At the airport – check in is smooth, no nonsense about liquids here in Myanmar! Thuzar notices a famous Burmese celebrity sitting in total anonymity in amongst the mostly western crowd waiting for the plain. She doesn’t like him, but gets the photo to make her friends who do jealous.

No fixed seats today as we’re not at starting place – the plane is doing a Yangon – Bagan – Mandalay – Heho – Yangon loop.

We walk out to plane, an ATR turboprop, on time. All is well. I’m watching the clock as I’m connecting with an international flight at Yangon, with about 45 minutes slack time before I’m supposed to check in. We tried confirming our domestic plane in Bagan, and after first denying we had a ticket, they then said everything was fine, confirmed, and then rang back half an hour later to check that we were flying to Mandalay, yes? No!! Hence my worries.

It is a mad route – but they all seem to do Yangon – Bagan (Nyaung U) – Mandalay – Heho (Inle Lake) – Yangon loops in either direction. Generally the Yangon to either Bagain or Mandalay leg is packed and it’s fairly empty otherwise.

They hand out newspapers, to my delight! I love the New Light’s daily dose of government propaganda!


At Heho we have to disembark. I’m suspicious there’s a delay but turns out we’re a bit early. Hmmmm.. I watch the clock nervously! When we reboard, the plane packs out with a happy Spanish group at the end of their tour. I’d think they were drunk but for it being about 9 in the morning.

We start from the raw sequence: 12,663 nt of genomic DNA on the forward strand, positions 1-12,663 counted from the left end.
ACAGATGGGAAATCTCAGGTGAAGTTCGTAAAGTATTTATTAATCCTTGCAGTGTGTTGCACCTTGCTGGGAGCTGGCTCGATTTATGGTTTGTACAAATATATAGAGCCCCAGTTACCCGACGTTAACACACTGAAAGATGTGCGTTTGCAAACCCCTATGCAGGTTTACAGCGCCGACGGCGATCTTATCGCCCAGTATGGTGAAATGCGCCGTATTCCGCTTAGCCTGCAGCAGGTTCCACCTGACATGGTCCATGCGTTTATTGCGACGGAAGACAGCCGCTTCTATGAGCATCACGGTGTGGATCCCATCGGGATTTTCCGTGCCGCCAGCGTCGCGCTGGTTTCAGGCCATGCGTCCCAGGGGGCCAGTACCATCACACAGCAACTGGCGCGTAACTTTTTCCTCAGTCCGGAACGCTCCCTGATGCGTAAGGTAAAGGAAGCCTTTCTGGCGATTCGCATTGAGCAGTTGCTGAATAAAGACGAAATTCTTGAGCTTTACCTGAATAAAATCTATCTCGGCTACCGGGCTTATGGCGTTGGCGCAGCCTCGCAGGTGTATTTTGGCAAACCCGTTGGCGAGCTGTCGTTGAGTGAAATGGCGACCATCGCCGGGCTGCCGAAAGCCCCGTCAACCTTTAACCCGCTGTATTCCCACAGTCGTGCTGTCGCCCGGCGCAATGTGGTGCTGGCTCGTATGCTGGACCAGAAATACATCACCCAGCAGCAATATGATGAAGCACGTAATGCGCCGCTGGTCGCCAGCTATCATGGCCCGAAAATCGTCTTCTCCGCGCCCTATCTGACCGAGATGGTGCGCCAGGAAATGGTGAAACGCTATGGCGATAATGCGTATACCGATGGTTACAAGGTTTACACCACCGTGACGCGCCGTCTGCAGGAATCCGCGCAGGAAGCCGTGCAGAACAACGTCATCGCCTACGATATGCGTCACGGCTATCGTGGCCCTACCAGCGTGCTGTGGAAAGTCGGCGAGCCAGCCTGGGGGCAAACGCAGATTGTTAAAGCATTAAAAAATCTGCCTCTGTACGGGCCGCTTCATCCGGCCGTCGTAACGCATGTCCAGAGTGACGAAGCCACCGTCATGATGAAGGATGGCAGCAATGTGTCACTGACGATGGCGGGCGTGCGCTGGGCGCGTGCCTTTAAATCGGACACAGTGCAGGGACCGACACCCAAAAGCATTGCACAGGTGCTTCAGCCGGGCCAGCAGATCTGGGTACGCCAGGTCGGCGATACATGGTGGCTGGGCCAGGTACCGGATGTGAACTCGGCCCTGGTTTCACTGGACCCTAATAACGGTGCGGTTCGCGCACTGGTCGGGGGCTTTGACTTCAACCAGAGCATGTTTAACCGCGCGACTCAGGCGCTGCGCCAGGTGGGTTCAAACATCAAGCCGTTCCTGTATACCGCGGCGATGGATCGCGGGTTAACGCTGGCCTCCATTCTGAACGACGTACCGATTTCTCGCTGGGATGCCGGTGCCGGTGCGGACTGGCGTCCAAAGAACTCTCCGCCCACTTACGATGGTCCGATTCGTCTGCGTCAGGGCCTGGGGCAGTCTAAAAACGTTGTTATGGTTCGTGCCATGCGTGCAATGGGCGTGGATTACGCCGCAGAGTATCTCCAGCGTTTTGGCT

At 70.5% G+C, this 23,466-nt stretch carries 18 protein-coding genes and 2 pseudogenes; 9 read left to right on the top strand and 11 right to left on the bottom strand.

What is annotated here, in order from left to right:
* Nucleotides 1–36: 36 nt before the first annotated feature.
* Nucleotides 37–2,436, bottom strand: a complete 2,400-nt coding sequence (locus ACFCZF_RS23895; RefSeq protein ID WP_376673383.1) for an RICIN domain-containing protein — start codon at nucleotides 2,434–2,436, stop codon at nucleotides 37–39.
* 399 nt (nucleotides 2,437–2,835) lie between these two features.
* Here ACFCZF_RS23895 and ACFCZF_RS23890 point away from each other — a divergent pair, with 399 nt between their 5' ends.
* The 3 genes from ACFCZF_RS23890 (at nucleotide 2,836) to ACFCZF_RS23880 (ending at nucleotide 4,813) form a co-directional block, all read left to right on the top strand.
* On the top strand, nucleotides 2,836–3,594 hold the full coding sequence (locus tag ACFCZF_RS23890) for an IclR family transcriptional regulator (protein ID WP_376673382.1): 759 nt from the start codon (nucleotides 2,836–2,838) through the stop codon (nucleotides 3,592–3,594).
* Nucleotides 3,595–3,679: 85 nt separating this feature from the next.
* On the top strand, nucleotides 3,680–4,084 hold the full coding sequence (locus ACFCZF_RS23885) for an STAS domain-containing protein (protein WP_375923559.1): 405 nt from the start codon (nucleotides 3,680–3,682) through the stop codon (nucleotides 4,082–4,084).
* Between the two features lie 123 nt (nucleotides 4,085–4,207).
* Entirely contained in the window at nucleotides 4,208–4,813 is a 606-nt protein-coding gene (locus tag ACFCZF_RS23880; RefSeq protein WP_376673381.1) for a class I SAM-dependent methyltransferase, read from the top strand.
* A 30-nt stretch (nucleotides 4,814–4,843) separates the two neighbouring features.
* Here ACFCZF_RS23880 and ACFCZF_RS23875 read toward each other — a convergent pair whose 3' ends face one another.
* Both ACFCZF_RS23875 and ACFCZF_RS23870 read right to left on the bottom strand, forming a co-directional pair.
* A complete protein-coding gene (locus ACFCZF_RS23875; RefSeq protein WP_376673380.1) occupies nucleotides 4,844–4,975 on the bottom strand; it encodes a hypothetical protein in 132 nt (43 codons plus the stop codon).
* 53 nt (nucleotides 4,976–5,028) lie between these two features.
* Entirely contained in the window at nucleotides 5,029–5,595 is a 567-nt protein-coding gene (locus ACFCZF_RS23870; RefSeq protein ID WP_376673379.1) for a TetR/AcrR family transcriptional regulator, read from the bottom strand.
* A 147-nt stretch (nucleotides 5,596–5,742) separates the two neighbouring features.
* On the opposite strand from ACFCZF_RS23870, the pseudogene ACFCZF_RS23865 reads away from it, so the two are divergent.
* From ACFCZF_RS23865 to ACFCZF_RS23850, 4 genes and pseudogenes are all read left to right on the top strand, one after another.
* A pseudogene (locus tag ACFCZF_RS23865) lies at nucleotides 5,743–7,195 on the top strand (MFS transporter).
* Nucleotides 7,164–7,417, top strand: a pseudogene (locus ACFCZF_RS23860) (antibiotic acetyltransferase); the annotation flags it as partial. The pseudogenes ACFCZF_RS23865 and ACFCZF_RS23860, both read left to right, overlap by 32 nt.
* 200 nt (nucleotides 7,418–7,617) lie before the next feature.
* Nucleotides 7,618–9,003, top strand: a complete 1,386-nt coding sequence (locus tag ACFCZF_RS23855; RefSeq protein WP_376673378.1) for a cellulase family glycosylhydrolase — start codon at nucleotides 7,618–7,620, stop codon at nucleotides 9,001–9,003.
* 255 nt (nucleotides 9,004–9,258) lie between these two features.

Arriving in Yangon, only slightly late, it’s absolute mayhem in the domestic (old international) building. I’d read about this. About 50 people all vying for tips snatching bags and bringing them into a packed small waiting area. We somehow escape with our bags, seemingly against the odds!

It’s much worse than this photo suggests!

We walk round in the roasting heat to the international terminal. In most countries, you’d think they’d make this a straightforward affair – people must connect all the time, and the buildings are adjacent, almost adjoining. Not here! Out the main gates, on to the main road, along the road, then back in through the next gates. Then, to my surprise, Thuzar has to pay 300 kyat just to go into the building to send me off! Including providing information about which flight I am on etc. Police state indeed!

Slip a dollar or two under the table

I pay the departure tax, make the token gesture of refusing a couple of the dollar notes they give me because they’re worn (they’re forever doing this to us, I have to get revenge somehow), then queue for check-in, and my bags are theoretically going straight through to Shenzhen with a hand-written baggage tag!

Not coming?

Bye Thuzarrrrrrr

Passport control is again easy, but the airport is totally spartan. There’s absolutely nothing here. I go to the “lounge” and there’s not a single shop, café, anything after, or come to think of it, before immigration. The whole airport! I’m feeling a bit peckish to be honest! Tough!

The “lounge”

A final touch as I leave Myanmar –as our bus to the plane pulls away from the terminal, the uniformed security man standing by the gate grins a big smile and waves goodbye.